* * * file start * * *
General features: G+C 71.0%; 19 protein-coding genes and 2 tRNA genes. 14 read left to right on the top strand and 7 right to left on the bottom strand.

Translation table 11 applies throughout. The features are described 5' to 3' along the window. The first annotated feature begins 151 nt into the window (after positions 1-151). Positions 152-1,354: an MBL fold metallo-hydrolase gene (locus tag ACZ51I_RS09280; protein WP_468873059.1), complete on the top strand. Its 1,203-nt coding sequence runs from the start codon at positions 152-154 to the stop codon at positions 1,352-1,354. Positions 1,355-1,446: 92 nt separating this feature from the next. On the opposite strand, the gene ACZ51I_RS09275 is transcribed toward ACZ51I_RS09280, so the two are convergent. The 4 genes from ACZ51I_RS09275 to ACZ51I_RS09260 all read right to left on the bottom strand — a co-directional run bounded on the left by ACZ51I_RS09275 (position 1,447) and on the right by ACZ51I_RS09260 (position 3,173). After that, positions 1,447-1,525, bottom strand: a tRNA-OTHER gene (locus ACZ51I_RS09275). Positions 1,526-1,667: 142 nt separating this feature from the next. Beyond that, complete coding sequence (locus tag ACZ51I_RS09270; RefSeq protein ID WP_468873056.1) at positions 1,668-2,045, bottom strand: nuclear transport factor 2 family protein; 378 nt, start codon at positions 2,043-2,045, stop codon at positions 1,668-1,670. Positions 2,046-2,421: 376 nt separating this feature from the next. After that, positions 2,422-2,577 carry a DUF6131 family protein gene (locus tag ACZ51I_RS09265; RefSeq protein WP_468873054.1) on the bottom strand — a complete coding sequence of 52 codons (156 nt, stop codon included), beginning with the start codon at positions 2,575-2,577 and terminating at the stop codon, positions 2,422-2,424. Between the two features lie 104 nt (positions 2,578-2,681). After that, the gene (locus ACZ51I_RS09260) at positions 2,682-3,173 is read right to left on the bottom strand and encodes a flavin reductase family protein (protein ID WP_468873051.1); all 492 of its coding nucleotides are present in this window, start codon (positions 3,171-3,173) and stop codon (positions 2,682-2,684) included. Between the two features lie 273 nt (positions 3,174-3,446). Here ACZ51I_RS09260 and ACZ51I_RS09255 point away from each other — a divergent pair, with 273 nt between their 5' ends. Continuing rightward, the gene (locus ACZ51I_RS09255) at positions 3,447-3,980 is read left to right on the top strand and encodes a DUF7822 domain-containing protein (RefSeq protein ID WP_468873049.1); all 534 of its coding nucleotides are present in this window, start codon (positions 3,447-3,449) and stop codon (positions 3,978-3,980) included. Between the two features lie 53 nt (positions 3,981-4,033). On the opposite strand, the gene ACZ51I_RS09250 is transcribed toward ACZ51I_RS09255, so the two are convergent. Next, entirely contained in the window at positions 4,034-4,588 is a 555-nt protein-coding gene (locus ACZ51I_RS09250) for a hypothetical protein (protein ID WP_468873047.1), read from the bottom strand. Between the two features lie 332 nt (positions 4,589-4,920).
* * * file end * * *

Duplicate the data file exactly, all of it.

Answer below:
General features: G+C 71.0%; 19 protein-coding genes and 2 tRNA genes. 14 read left to right on the top strand and 7 right to left on the bottom strand.

Translation table 11 applies throughout. The features are described 5' to 3' along the window. The first annotated feature begins 151 nt into the window (after positions 1-151). Positions 152-1,354: an MBL fold metallo-hydrolase gene (locus tag ACZ51I_RS09280; protein WP_468873059.1), complete on the top strand. Its 1,203-nt coding sequence runs from the start codon at positions 152-154 to the stop codon at positions 1,352-1,354. Positions 1,355-1,446: 92 nt separating this feature from the next. On the opposite strand, the gene ACZ51I_RS09275 is transcribed toward ACZ51I_RS09280, so the two are convergent. The 4 genes from ACZ51I_RS09275 to ACZ51I_RS09260 all read right to left on the bottom strand — a co-directional run bounded on the left by ACZ51I_RS09275 (position 1,447) and on the right by ACZ51I_RS09260 (position 3,173). After that, positions 1,447-1,525, bottom strand: a tRNA-OTHER gene (locus ACZ51I_RS09275). Positions 1,526-1,667: 142 nt separating this feature from the next. Beyond that, complete coding sequence (locus tag ACZ51I_RS09270; RefSeq protein ID WP_468873056.1) at positions 1,668-2,045, bottom strand: nuclear transport factor 2 family protein; 378 nt, start codon at positions 2,043-2,045, stop codon at positions 1,668-1,670. Positions 2,046-2,421: 376 nt separating this feature from the next. After that, positions 2,422-2,577 carry a DUF6131 family protein gene (locus tag ACZ51I_RS09265; RefSeq protein WP_468873054.1) on the bottom strand — a complete coding sequence of 52 codons (156 nt, stop codon included), beginning with the start codon at positions 2,575-2,577 and terminating at the stop codon, positions 2,422-2,424. Between the two features lie 104 nt (positions 2,578-2,681). After that, the gene (locus ACZ51I_RS09260) at positions 2,682-3,173 is read right to left on the bottom strand and encodes a flavin reductase family protein (protein ID WP_468873051.1); all 492 of its coding nucleotides are present in this window, start codon (positions 3,171-3,173) and stop codon (positions 2,682-2,684) included. Between the two features lie 273 nt (positions 3,174-3,446). Here ACZ51I_RS09260 and ACZ51I_RS09255 point away from each other — a divergent pair, with 273 nt between their 5' ends. Continuing rightward, the gene (locus ACZ51I_RS09255) at positions 3,447-3,980 is read left to right on the top strand and encodes a DUF7822 domain-containing protein (RefSeq protein ID WP_468873049.1); all 534 of its coding nucleotides are present in this window, start codon (positions 3,447-3,449) and stop codon (positions 3,978-3,980) included. Between the two features lie 53 nt (positions 3,981-4,033). On the opposite strand, the gene ACZ51I_RS09250 is transcribed toward ACZ51I_RS09255, so the two are convergent. Next, entirely contained in the window at positions 4,034-4,588 is a 555-nt protein-coding gene (locus ACZ51I_RS09250) for a hypothetical protein (protein ID WP_468873047.1), read from the bottom strand. Between the two features lie 332 nt (positions 4,589-4,920).